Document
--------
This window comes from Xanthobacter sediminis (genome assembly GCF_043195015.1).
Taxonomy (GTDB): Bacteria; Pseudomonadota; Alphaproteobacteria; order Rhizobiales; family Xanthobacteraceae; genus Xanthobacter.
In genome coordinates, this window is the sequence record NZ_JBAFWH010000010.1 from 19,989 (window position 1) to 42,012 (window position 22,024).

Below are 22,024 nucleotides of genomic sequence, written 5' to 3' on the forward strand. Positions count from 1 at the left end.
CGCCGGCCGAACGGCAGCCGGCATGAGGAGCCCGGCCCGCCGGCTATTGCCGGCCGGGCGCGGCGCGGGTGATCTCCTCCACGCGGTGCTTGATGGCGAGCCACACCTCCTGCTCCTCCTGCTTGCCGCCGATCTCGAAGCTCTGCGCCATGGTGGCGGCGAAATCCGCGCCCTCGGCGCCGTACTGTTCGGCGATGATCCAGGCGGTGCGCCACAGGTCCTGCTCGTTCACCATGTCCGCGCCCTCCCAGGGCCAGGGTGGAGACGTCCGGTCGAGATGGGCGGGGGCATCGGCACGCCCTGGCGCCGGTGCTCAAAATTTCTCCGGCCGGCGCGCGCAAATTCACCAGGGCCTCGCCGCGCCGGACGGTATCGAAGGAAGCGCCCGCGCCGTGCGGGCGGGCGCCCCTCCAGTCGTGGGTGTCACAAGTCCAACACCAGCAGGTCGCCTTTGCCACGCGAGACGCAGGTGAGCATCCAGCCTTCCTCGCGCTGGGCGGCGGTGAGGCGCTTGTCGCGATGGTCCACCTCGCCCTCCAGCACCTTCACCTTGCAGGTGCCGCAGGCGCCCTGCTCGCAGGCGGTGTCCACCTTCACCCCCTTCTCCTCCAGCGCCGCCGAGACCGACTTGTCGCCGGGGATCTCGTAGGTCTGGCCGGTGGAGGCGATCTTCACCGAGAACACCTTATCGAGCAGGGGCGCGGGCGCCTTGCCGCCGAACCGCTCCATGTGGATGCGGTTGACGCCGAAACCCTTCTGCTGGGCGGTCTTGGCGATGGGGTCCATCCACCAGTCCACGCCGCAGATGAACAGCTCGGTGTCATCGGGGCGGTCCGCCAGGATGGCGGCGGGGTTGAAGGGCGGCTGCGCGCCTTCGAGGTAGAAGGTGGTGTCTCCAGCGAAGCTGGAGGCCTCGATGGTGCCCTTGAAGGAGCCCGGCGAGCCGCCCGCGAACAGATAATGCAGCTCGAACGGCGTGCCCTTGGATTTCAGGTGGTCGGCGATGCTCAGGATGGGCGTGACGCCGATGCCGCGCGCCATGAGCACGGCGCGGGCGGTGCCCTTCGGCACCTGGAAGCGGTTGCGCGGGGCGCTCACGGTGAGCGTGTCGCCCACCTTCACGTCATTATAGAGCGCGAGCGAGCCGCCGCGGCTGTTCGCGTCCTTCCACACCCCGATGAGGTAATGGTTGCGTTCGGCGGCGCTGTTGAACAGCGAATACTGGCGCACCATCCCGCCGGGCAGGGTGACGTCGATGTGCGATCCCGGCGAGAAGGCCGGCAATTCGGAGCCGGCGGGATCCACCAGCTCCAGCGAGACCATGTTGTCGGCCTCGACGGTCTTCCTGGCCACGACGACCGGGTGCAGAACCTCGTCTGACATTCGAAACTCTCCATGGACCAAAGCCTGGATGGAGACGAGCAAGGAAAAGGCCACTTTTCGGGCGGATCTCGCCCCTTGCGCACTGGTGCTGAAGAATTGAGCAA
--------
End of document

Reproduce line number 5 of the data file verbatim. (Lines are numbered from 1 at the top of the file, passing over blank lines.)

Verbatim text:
CGCCGGCCGAACGGCAGCCGGCATGAGGAGCCCGGCCCGCCGGCTATTGCCGGCCGGGCGCGGCGCGGGTGATCTCCTCCACGCGGTGCTTGATGGCGAGCCACACCTCCTGCTCCTCCTGCTTGCCGCCGATCTCGAAGCTCTGCGCCATGGTGGCGGCGAAATCCGCGCCCTCGGCGCCGTACTGTTCGGCGATGATCCAGGCGGTGCGCCACAGGTCCTGCTCGTTCACCATGTCCGCGCCCTCCCAGGGCCAGGGTGGAGACGTCCGGTCGAGATGGGCGGGGGCATCGGCACGCCCTGGCGCCGGTGCTCAAAATTTCTCCGGCCGGCGCGCGCAAATTCACCAGGGCCTCGCCGCGCCGGACGGTATCGAAGGAAGCGCCCGCGCCGTGCGGGCGGGCGCCCCTCCAGTCGTGGGTGTCACAAGTCCAACACCAGCAGGTCGCCTTTGCCACGCGAGACGCAGGTGAGCATCCAGCCTTCCTCGCGCTGGGCGGCGGTGAGGCGCTTGTCGCGATGGTCCACCTCGCCCTCCAGCACCTTCACCTTGCAGGTGCCGCAGGCGCCCTGCTCGCAGGCGGTGTCCACCTTCACCCCCTTCTCCTCCAGCGCCGCCGAGACCGACTTGTCGCCGGGGATCTCGTAGGTCTGGCCGGTGGAGGCGATCTTCACCGAGAACACCTTATCGAGCAGGGGCGCGGGCGCCTTGCCGCCGAACCGCTCCATGTGGATGCGGTTGACGCCGAAACCCTTCTGCTGGGCGGTCTTGGCGATGGGGTCCATCCACCAGTCCACGCCGCAGATGAACAGCTCGGTGTCATCGGGGCGGTCCGCCAGGATGGCGGCGGGGTTGAAGGGCGGCTGCGCGCCTTCGAGGTAGAAGGTGGTGTCTCCAGCGAAGCTGGAGGCCTCGATGGTGCCCTTGAAGGAGCCCGGCGAGCCGCCCGCGAACAGATAATGCAGCTCGAACGGCGTGCCCTTGGATTTCAGGTGGTCGGCGATGCTCAGGATGGGCGTGACGCCGATGCCGCGCGCCATGAGCACGGCGCGGGCGGTGCCCTTCGGCACCTGGAAGCGGTTGCGCGGGGCGCTCACGGTGAGCGTGTCGCCCACCTTCACGTCATTATAGAGCGCGAGCGAGCCGCCGCGGCTGTTCGCGTCCTTCCACACCCCGATGAGGTAATGGTTGCGTTCGGCGGCGCTGTTGAACAGCGAATACTGGCGCACCATCCCGCCGGGCAGGGTGACGTCGATGTGCGATCCCGGCGAGAAGGCCGGCAATTCGGAGCCGGCGGGATCCACCAGCTCCAGCGAGACCATGTTGTCGGCCTCGACGGTCTTCCTGGCCACGACGACCGGGTGCAGAACCTCGTCTGACATTCGAAACTCTCCATGGACCAAAGCCTGGATGGAGACGAGCAAGGAAAAGGCCACTTTTCGGGCGGATCTCGCCCCTTGCGCACTGGTGCTGAAGAATTGAGCAA